Republicans win US House majority, setting stage for divided government
Republicans were projected to win a majority in the US House of Representatives on Wednesday, setting the stage for two years of divided government as President Joe Biden's Democratic Party held control of the Senate.
The victory gives Republicans the power to rein in Biden's agenda, as well as to launch potentially politically damaging probes of his administration and family, though it falls far short of the "red wave" the party had hoped for.
The final call came after more than a week of ballot counting, when Edison Research projected Republicans had won the 218 seats they needed to control the House. Republican victory in California's 27th Congressional district took the party over the line.
The party's current House leader, Kevin McCarthy, may have a challenging road ahead as he will need his restive caucus to hold together on critical votes including funding the government and military at a time when former President Donald Trump has launched another run for the White House.
While the loss takes away some of Biden's power in Washington, he has signaled he expects Republicans to cooperate. In a news conference last week, he said, "The American people have made clear, I think, that they expect Republicans to be prepared to work with me as well."
Democrats have been buoyed by voters' repudiation of a string of far-right Republican candidates, most of them allies of Trump, including Mehmet Oz and Doug Mastriano in Pennsylvania's Senate and governor's races respectively, and Blake Masters in Arizona's Senate contest.
Even though the expected "red wave" of House Republicans never reached shore, conservatives are sticking to their agenda.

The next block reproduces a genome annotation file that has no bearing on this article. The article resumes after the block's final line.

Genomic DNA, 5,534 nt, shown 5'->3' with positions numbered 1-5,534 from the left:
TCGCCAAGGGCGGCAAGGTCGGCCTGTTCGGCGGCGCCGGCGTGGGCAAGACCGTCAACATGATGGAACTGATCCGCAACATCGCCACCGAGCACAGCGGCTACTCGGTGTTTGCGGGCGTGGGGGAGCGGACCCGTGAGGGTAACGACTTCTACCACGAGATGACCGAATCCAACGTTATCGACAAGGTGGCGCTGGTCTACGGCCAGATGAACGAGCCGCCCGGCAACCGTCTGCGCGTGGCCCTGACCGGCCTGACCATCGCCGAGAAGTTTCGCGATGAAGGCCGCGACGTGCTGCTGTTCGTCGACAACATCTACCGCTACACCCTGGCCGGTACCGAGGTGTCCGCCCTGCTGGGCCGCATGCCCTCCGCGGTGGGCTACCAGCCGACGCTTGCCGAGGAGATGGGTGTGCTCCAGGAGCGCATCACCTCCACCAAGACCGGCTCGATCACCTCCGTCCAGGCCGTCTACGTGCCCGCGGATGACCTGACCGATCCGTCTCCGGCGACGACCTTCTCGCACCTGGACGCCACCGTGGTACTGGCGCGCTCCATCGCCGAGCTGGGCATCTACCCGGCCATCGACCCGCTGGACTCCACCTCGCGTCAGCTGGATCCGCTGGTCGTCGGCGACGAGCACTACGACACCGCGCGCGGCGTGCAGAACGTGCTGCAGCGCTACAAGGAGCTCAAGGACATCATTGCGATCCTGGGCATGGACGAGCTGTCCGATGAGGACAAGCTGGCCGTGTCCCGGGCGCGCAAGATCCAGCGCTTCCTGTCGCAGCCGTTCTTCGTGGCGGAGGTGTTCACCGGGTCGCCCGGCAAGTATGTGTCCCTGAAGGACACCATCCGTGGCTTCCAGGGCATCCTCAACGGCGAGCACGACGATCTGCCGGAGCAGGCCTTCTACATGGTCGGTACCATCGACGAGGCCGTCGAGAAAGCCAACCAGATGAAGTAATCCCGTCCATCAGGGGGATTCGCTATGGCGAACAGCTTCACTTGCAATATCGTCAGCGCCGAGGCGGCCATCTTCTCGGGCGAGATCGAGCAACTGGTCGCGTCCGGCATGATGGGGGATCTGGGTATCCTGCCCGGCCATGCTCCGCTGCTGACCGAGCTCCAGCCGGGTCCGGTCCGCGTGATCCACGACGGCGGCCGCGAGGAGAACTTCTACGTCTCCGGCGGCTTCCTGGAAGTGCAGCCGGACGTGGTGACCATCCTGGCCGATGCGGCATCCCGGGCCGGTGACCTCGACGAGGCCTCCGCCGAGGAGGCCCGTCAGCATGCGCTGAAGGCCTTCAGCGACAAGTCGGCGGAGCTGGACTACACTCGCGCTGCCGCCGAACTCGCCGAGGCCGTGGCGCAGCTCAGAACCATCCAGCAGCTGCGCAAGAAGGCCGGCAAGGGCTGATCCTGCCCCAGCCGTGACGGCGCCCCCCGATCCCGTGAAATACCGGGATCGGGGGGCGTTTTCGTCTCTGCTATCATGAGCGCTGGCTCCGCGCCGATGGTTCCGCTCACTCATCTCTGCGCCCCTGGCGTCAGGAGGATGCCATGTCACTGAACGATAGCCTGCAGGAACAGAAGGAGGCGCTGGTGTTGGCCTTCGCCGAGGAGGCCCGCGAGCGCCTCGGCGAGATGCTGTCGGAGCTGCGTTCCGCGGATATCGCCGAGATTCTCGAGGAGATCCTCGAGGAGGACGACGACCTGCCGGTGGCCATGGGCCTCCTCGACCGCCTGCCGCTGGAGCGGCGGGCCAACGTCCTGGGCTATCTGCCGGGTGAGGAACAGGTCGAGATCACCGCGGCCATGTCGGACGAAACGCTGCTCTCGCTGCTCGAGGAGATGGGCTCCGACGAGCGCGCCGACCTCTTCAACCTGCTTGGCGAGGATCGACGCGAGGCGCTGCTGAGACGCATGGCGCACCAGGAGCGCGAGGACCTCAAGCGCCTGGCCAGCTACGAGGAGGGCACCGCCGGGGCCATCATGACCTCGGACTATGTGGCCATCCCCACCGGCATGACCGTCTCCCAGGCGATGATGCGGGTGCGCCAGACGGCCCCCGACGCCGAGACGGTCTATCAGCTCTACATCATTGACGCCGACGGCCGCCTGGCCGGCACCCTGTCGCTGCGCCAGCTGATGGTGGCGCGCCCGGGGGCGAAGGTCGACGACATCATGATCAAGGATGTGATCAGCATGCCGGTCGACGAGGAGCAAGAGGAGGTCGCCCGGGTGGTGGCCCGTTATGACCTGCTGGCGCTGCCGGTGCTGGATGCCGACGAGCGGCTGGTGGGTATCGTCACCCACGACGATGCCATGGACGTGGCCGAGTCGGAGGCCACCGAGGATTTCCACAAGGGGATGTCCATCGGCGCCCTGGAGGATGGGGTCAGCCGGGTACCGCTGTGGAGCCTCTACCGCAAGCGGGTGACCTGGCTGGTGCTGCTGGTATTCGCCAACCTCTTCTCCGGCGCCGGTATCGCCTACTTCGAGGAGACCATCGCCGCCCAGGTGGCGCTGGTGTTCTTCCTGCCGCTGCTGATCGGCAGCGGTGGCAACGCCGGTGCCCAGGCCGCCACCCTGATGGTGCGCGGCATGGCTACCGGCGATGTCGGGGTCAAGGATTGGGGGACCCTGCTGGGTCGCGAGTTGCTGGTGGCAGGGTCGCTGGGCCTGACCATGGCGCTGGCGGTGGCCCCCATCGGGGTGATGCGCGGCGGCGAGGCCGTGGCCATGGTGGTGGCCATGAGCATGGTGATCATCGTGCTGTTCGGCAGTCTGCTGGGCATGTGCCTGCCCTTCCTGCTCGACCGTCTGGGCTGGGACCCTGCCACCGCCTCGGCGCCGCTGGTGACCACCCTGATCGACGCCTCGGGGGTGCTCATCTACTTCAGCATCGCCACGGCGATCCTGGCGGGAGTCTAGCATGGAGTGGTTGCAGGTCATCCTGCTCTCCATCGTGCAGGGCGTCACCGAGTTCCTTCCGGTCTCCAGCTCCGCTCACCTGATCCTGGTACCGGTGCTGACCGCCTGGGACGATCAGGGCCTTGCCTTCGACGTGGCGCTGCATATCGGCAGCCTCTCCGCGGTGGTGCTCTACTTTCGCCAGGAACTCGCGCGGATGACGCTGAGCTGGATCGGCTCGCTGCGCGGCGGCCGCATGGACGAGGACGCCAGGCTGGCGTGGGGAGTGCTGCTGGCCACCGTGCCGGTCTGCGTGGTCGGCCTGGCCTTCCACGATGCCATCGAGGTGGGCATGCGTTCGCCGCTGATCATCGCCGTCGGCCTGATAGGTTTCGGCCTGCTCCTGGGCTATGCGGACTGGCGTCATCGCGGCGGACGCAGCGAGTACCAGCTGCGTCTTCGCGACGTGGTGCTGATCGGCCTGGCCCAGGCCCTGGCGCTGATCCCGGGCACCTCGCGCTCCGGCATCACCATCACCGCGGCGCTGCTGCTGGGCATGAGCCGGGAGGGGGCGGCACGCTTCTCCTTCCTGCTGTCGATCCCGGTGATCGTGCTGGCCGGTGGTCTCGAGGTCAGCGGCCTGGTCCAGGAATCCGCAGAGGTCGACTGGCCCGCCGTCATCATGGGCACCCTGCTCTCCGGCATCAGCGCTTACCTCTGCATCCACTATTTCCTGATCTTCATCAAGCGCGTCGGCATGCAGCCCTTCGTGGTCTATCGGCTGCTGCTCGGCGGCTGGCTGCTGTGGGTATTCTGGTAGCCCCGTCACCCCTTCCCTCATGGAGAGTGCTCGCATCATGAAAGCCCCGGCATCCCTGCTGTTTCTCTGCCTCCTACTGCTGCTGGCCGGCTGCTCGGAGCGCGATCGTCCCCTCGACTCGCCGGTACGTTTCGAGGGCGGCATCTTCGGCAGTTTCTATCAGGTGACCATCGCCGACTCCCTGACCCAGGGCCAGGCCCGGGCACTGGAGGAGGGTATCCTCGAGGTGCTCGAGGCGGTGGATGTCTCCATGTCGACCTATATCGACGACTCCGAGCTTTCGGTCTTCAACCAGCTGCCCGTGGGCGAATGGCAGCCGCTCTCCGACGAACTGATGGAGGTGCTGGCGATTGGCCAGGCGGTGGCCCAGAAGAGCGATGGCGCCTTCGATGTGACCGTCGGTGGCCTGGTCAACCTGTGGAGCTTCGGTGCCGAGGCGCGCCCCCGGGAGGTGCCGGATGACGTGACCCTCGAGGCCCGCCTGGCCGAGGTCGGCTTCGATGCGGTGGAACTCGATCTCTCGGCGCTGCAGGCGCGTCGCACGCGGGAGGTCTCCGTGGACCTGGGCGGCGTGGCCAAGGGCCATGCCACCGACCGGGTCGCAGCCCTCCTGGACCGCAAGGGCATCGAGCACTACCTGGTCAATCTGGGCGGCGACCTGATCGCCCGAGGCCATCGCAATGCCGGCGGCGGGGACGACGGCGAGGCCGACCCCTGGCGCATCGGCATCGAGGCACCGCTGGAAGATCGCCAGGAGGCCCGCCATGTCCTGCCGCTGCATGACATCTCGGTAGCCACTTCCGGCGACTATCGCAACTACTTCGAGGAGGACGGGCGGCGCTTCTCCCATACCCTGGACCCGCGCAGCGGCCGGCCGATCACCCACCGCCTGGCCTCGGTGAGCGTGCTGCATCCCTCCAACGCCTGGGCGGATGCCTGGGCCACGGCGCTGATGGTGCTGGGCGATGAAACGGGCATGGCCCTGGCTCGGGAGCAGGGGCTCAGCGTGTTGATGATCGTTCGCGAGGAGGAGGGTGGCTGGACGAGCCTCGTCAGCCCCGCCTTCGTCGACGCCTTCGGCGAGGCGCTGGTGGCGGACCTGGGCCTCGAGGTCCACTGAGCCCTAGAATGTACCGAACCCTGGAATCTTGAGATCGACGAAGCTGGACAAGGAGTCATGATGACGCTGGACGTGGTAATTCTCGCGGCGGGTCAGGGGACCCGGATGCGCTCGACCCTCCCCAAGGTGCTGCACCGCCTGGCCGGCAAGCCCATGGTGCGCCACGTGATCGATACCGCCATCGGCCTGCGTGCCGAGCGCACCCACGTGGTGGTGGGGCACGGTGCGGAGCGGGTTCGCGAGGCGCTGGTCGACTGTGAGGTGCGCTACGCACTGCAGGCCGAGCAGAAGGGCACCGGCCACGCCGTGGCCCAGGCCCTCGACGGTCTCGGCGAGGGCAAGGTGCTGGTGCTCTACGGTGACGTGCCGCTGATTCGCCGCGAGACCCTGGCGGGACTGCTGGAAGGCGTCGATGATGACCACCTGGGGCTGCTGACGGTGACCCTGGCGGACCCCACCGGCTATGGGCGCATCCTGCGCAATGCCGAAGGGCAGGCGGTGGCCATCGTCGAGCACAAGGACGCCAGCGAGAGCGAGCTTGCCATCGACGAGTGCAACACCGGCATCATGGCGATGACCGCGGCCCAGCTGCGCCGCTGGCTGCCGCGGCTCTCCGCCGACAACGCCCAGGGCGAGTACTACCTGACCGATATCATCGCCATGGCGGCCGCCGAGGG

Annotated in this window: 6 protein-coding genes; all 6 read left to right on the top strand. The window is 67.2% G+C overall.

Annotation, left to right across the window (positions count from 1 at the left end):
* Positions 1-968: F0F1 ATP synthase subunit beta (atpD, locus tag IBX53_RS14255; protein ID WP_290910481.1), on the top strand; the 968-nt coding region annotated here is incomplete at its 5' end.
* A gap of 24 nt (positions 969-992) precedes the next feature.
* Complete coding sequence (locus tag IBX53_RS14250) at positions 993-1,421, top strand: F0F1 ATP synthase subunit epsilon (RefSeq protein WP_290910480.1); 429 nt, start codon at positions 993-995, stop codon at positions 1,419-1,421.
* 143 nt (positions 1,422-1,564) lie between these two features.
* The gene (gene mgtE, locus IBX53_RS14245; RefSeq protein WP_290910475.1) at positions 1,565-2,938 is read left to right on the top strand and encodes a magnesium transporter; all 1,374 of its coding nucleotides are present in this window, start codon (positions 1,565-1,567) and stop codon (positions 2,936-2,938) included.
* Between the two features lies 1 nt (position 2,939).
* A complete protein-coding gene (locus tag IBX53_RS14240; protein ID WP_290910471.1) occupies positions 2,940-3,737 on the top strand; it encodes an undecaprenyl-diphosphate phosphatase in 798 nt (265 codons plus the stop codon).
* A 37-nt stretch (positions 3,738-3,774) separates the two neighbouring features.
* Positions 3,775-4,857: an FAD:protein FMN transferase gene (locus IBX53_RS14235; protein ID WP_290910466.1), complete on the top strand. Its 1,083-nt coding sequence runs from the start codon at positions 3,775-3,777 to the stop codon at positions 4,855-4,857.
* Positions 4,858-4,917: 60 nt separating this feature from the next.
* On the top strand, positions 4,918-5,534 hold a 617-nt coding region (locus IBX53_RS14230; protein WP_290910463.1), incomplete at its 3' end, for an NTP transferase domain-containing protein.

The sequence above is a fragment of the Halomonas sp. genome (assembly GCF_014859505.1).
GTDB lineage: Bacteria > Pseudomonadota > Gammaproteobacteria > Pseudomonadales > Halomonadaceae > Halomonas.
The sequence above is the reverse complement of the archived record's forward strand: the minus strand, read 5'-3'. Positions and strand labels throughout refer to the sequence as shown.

In retaliation for two impeachment efforts by Democrats against Trump, they are gearing up to investigate Biden administration officials and the president's son Hunter's past business dealings – and even Biden himself.
On the international front, Republicans could seek to tamp down US military and economic aid to Ukraine.
The tug of inflation and abortion
The United States returns to its pre-2021 power-sharing in Washington as voters were tugged in opposite directions by two main issues during the midterm campaigns.
High inflation gave Republicans ammunition for attacking liberals, who won trillions of dollars in new spending during the COVID-19 pandemic. With voters seeing their monthly grocery, gasoline and rent bills rising, so rose the desire for punishing Democrats in the White House and Congress.
At the same time, there was a tug to the left after the Supreme Court's June ruling ending the right to abortion enraged a wide swath of voters, bolstering Democratic candidates.
Edison Research, in exit polls, found that nearly one-third of voters said inflation topped their concerns. For one-quarter of voters, abortion was the primary concern and 61 percent opposed the high-court decision in Roe v. Wade.
While the midterms were all about elections for the US Congress, state governors and other local offices, hovering over it all was the 2024 US presidential race.